The function of the brake is to safely and reliably slow down your vehicle regardless of its speed. Whenever the brake is pressed, the car pulls to a stop. The brake is an essential car component because it helps keep the vehicle stationary when the driver isn’t inside or when the vehicle is on a slope. However, if there is a fault with the brake system, it can cause the steering to malfunction by not working straight.
Warped brake rotors could be why your steering shakes or is crooked whenever you slow or stop the vehicle. If the rotors are bent, the brake pads will press against an uneven surface when braking, and this causes the steering to move off-center.
If you have stuck brake calipers, it can lead to misaligned or shaking steering. This is because the calipers hold the brake pads and lower them each time you slow down or stop the vehicle. Thus, stuck brake calipers will lead to dysfunctional brake pads, resulting in the steering being crooked.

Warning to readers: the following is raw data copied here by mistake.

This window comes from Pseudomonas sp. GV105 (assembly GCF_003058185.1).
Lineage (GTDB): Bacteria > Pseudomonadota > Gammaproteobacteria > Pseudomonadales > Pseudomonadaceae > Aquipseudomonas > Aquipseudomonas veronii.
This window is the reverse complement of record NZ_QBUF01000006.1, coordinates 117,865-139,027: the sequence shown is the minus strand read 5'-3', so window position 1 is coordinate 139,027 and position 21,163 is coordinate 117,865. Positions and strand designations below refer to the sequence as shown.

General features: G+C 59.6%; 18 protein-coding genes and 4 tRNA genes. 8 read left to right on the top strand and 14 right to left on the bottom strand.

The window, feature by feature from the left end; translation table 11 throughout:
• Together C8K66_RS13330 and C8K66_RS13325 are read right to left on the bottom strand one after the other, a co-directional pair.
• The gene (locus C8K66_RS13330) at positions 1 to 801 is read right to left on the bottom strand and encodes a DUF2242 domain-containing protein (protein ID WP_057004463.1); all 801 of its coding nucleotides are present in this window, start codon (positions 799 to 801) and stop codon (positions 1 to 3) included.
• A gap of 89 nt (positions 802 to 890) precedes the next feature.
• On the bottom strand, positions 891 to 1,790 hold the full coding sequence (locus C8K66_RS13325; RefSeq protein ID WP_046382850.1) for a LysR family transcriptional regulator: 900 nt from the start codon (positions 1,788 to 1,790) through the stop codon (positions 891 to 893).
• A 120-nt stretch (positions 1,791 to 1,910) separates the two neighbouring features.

Wear and Tear
Wear and tear is another possible reason the steering is not returning to its center position. This problem is common with old cars. After using a vehicle for several years, it is normal for some of its parts or components to become worn. The steering system is not excluded from this list, and its components, such as the steering wheel, column, rack, and pinion, can become worn out.
If one or more of these components wear out, it will tell on the operation of the steering as it will begin to shake while driving. Furthermore, the steering will become misaligned and no longer function correctly if these components are damaged.
How Can You Fix a Crooked Steering Wheel
You can fix a crooked steering wheel by correcting the alignment issues, replacing the suspension rings and other components, and repairing the brake. Performing tire balancing and replacing worn-out steering system components and brake parts can be used to make the steering wheel straight.
One of the first measures you can take to fix off-center steering is to correct the alignment issue. Begin by having a mechanic check the alignment to confirm whether it is the reason your steering is shaking. Once it’s confirmed that the alignment is the problem, it should be adjusted at the auto repair shop.